for (int i = 0; i < 3; ++i) {
            for (int j = 0; j < 10000000; ++j) {
                v1[i].push_back(rand());
                v2[i].push_back(rand());
                v3[i].push_back(rand());
                v4[i].push_back(rand());
            }
        }
    
        //We'll move the middle row
        std::vector<int> aux = v4[1];
        v4[1] = v3[1];
        v3[1] = v2[1];
        v2[1] = v1[1];
        v1[1] = aux;
    
        /*std::swap(v1[1], v2[1]);
        std::swap(v1[1], v3[1]);
        std::swap(v1[1], v4[1]);*/
    
        /*v1[1].swap(v2[1]);
        v1[1].swap(v3[1]);
        v1[1].swap(v4[1]);*/
    
        std::cout << "Just to make sure: " << v3[1][50] << " " << v2[1][85] << std::endl;
        return 0;
    }
    as the tests give rough timing of
    Option 1 11.438 s
    Option 2 11.343 s
    Option 3 11.344 s
    (using the time printed by Code::Blocks auto-run thing). So at least on this time trial, the swaps were better (albeit by 0.8%).

  10. #10
    Algorithm Dissector iMalc's Avatar
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    Quote Originally Posted by tabstop View Post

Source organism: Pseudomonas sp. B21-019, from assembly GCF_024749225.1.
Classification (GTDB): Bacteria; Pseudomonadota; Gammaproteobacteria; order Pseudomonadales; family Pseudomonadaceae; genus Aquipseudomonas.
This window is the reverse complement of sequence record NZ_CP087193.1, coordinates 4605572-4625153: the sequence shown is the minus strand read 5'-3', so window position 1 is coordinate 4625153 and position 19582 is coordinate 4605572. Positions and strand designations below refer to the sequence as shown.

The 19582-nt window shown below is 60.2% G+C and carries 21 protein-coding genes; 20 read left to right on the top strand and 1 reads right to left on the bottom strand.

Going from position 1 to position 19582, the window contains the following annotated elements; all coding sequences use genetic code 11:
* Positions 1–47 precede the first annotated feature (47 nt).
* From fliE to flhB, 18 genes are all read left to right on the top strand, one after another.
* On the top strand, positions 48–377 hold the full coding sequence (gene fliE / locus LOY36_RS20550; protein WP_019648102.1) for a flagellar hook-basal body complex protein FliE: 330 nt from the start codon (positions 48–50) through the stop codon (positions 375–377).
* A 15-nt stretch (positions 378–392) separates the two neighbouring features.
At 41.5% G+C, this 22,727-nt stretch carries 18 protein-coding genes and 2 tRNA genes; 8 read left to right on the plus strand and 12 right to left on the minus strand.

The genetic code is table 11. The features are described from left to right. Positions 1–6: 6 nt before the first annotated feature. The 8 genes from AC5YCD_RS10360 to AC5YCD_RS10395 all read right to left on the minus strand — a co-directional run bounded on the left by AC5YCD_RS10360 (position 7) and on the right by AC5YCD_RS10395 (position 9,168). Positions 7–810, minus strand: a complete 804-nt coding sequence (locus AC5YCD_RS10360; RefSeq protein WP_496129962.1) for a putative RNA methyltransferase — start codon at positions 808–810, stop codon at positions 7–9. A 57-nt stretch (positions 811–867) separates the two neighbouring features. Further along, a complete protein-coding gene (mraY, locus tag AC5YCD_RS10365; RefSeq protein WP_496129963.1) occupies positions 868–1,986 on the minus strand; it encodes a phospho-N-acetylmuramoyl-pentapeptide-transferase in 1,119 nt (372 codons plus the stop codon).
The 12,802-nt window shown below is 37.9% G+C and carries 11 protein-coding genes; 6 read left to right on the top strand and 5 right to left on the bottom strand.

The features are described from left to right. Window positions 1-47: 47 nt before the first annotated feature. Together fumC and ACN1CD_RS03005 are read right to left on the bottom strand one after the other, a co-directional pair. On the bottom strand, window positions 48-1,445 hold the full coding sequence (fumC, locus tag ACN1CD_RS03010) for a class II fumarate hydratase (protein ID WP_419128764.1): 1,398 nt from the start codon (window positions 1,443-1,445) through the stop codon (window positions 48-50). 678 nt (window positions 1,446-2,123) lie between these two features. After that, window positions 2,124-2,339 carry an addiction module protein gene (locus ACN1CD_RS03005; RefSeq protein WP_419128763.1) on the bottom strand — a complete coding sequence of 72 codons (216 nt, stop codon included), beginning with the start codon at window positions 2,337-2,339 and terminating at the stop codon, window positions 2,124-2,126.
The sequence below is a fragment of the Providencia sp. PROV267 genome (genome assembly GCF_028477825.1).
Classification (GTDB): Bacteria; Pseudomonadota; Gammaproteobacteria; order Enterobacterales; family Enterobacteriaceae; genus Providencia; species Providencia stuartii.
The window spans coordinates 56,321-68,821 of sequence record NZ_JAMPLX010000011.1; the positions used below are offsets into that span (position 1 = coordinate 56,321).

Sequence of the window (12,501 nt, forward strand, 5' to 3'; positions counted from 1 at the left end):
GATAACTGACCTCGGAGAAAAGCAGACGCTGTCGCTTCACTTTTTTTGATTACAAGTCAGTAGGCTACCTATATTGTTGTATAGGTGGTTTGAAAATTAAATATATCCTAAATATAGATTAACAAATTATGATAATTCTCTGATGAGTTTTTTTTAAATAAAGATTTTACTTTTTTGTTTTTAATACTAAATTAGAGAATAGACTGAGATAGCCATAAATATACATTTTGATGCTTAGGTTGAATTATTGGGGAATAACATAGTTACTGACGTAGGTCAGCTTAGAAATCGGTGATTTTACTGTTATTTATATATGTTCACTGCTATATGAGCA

Hadn't thought about member swap. Using the code:
    Code:
    int main(void) {
    
        std::vector<std::vector<int> > v1(3);
        std::vector<std::vector<int> > v2(3);
        std::vector<std::vector<int> > v3(3);
        std::vector<std::vector<int> > v4(3);
    
        for (int i = 0; i < 3; ++i) {
            for (int j = 0; j < 10000000; ++j) {
                v1[i].push_back(rand());
                v2[i].push_back(rand());
                v3[i].push_back(rand());
                v4[i].push_back(rand());
            }
        }
    
        //We'll move the middle row
        std::vector<int> aux = v4[1];
        v4[1] = v3[1];
        v3[1] = v2[1];
        v2[1] = v1[1];
        v1[1] = aux;
    
        /*std::swap(v1[1], v2[1]);
        std::swap(v1[1], v3[1]);
        std::swap(v1[1], v4[1]);*/
    
        /*v1[1].swap(v2[1]);
        v1[1].swap(v3[1]);
        v1[1].swap(v4[1]);*/
    
        std::cout << "Just to make sure: " << v3[1][50] << " " << v2[1][85] << std::endl;
        return 0;
    }
    as the tests give rough timing of
    Option 1 11.438 s
    Option 2 11.343 s
    Option 3 11.344 s